The diagnosis of CKD is associated with the need for dialysis, for which, accordingly, there must be vascular access. An option for such access is the AV fistula, which is considered as the best choice, as it usually lasts longer and creates fewer problems.
AV fistula is a surgical connection made between an artery and a vein created by a vascular specialist. It is usually located in the arm, but if this is not possible, it can be placed in the groin or in the legs. With an AV fistula, blood circulates from the artery directly into the vein, delivering the right amount of blood flow needed to provide adequate hemodialysis treatment. AV fistulas are the preferred vascular access for long-term dialysis because they have fewer complications than other access methods and are less prone to infections and thrombosis. The fistula will take several weeks to mature, with an average period of 4-6 weeks.
Some of the benefits of AV fistula is that it provides the necessary blood flow needed for effective dialysis, which can help reduce treatment time, lower the risk of infection, and reduce the likelihood of clotting.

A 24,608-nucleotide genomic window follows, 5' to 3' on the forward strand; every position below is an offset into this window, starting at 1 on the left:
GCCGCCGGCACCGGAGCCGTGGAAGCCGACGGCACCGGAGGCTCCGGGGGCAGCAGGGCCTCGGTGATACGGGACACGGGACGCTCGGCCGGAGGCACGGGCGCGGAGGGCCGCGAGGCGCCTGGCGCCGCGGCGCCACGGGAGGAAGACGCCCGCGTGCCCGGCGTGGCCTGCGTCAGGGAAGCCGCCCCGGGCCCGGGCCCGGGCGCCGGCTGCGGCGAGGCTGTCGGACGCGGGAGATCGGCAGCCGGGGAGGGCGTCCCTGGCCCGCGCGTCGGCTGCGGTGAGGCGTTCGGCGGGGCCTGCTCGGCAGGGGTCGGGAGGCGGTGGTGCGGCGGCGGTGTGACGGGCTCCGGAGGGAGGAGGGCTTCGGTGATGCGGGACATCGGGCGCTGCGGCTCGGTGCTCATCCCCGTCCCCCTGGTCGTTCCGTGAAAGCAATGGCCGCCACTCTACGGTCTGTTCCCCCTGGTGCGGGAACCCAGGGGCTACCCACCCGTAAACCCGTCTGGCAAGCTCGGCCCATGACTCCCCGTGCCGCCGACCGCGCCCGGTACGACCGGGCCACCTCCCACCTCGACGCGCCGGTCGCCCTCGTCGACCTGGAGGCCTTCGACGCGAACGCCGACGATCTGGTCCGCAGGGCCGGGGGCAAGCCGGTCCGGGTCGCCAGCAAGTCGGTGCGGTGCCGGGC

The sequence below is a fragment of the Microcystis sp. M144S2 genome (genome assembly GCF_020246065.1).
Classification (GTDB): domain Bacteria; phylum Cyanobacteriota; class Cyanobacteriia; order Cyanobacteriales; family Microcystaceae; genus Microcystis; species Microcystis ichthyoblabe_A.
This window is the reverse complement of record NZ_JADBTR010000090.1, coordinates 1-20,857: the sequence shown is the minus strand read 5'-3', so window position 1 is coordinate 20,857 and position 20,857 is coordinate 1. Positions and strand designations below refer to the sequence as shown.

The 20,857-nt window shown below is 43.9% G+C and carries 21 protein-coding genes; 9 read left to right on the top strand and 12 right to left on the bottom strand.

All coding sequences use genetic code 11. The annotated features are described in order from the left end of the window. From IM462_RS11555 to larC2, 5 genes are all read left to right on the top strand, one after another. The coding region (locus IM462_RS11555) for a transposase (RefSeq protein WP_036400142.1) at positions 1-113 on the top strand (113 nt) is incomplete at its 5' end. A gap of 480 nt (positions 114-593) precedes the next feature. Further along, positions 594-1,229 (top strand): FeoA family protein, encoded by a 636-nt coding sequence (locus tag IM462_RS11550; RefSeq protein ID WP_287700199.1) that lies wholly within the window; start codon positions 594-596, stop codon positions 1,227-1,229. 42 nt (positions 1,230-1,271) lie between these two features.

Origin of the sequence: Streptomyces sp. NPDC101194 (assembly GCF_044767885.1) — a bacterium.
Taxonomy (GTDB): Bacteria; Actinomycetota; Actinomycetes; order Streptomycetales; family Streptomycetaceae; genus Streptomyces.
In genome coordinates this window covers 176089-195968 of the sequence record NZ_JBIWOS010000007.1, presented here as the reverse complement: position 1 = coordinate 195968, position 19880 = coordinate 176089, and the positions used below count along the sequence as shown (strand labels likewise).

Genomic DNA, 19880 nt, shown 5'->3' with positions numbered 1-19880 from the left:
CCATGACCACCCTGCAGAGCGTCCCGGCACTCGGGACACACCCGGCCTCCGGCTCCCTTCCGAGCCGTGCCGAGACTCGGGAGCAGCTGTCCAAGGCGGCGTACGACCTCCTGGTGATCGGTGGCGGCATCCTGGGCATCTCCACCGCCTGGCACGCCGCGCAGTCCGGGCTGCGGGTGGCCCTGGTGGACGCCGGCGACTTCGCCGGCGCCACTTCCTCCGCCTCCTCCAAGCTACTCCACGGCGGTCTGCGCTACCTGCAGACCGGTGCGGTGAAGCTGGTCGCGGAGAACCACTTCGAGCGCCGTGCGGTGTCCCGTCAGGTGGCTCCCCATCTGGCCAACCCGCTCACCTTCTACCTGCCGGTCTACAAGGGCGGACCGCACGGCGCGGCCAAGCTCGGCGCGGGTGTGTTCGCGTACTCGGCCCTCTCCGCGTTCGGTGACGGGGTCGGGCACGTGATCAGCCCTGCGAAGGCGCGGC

How is an AV fistula created?
The first step in creating an AV fistula is to assess the condition of the blood vessels (veins and arteries). These manipulations and examinations are performed by a vascular specialist. If necessary, minimally invasive tests such as ultrasound and possibly an angiogram can be used to determine the size and depth of the arteries and veins. These tests will determine if the blood vessels are able to support the AV fistula. The procedure is performed on an outpatient basis using local anesthesia. Once the AV fistula is established, it will take several weeks, in some cases a month or more, for the fistula to mature to the point where it can be used for hemodialysis treatment.